After you return home from the hospital, your OB/GYN or certified nurse-midwife will want to see you for a follow-up visit. The provider will check to make sure you are healing physically from the delivery and will also talk to you about your child’s autopsy results (if your child had one) as well as results of other testing.   

Your provider may refer you to a maternal-fetal doctor at U of U Health if you are interested in receiving a consultation from one of our specialists. You do not need a referral to make an appointment, but our team will want to review any medical records related to your pregnancy and delivery. We will request these from your physician or nurse-midwife’s office.

Couple meeting with doctor

What to Expect at Your Stillbirth Consultation

If you come to U of U Health for a consultation, you will meet with a maternal-fetal medicine specialist who has extensive experience in helping people who have had a stillbirth.

During this consultation, the doctor will provide an in-depth review that may involve:

  • talking to you about your pregnancy and the details of your child’s birth.
  • ordering tests (which may include genetic testing). This could be helpful if you are trying to discover the reason for your stillbirth.
  • providing recommendations about how to reduce the risk of another pregnancy loss (if you are hoping to become pregnant again).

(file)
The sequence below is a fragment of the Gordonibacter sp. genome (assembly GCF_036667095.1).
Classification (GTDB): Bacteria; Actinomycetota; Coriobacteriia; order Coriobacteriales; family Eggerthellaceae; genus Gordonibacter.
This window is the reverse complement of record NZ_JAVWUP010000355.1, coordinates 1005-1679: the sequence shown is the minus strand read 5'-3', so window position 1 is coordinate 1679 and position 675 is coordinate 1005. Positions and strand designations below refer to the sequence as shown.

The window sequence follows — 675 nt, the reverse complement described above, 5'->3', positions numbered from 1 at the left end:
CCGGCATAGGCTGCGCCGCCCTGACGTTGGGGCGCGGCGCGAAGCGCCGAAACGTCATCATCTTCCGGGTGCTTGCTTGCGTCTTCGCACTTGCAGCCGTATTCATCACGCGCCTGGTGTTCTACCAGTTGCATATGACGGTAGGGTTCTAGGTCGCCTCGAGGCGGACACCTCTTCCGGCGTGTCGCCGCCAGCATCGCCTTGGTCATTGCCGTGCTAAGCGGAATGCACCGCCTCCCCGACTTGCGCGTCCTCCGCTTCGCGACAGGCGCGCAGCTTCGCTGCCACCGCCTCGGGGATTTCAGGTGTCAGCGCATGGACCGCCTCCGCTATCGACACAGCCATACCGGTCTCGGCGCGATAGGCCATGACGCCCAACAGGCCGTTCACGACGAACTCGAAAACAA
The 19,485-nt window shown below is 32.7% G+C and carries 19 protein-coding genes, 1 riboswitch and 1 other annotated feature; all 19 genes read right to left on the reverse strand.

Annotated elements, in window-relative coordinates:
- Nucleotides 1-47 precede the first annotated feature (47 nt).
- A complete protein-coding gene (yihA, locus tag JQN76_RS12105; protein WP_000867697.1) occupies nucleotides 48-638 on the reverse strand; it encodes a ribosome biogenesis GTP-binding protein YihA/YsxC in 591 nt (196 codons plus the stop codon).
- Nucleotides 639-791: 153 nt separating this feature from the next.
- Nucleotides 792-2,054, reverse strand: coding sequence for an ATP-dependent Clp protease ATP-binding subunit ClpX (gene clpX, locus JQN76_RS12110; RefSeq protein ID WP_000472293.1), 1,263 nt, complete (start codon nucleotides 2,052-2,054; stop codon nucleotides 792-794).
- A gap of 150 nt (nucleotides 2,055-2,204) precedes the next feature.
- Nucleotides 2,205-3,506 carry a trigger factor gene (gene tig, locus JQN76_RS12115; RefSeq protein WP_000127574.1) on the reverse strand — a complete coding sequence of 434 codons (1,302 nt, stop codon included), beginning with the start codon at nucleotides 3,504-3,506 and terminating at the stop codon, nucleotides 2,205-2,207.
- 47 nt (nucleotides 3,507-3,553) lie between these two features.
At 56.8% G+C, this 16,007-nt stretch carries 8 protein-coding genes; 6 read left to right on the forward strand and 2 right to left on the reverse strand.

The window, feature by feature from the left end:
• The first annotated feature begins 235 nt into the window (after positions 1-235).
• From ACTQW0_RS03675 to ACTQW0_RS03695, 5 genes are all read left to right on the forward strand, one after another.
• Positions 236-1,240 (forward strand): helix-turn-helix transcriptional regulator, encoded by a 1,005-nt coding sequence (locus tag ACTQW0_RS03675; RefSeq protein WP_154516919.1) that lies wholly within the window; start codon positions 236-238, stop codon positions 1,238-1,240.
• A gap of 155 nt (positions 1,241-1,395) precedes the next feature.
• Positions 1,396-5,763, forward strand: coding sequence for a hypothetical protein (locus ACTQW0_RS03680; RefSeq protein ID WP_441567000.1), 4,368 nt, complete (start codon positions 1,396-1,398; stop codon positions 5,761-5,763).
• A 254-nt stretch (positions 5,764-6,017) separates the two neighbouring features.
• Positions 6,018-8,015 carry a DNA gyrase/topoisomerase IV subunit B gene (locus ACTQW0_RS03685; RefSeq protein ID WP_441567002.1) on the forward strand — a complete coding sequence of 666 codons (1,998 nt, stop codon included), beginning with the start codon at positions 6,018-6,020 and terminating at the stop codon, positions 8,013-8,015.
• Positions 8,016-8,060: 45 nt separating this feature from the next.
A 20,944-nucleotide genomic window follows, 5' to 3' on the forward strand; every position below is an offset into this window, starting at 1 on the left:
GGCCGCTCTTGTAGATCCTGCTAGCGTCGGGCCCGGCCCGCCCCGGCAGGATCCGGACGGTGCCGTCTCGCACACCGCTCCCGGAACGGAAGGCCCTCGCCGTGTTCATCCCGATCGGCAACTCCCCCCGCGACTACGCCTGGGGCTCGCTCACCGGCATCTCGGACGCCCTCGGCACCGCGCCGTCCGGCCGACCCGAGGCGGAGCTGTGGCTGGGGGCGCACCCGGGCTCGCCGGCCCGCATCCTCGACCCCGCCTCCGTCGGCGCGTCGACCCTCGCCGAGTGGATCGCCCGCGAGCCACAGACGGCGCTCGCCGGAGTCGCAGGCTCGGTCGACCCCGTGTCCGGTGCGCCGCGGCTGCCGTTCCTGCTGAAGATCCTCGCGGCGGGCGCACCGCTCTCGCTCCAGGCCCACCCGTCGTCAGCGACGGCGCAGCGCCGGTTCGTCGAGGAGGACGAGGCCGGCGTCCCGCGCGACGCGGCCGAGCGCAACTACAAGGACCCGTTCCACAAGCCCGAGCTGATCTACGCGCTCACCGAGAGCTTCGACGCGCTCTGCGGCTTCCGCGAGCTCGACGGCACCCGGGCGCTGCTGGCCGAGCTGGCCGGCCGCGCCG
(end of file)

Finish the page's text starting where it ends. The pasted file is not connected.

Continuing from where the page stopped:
• asking if you are interested in participating in our research efforts.

We rarely conduct physical examinations during this consultation. However, we may order lab work or imaging scans for more information.

Pregnancy after Stillbirth

When a woman has experienced pregnancy loss, the chances of it happening again may be increased.  However, treatment is available for many of the conditions that lead to pregnancy loss. Your doctor will talk to you about your options and answer any questions you have. 

Make an Appointment at the Stillbirth Center

To schedule a consultation with a specialist at the Stillbirth Center, please call 801-585-9522 or request an appointment online.

Interested in a Virtual Visit?

Our maternal-fetal medicine specialists offer easy-to-use virtual visits. If interested, be sure to ask about this option when you request an appointment. 

Schedule a Virtual Visit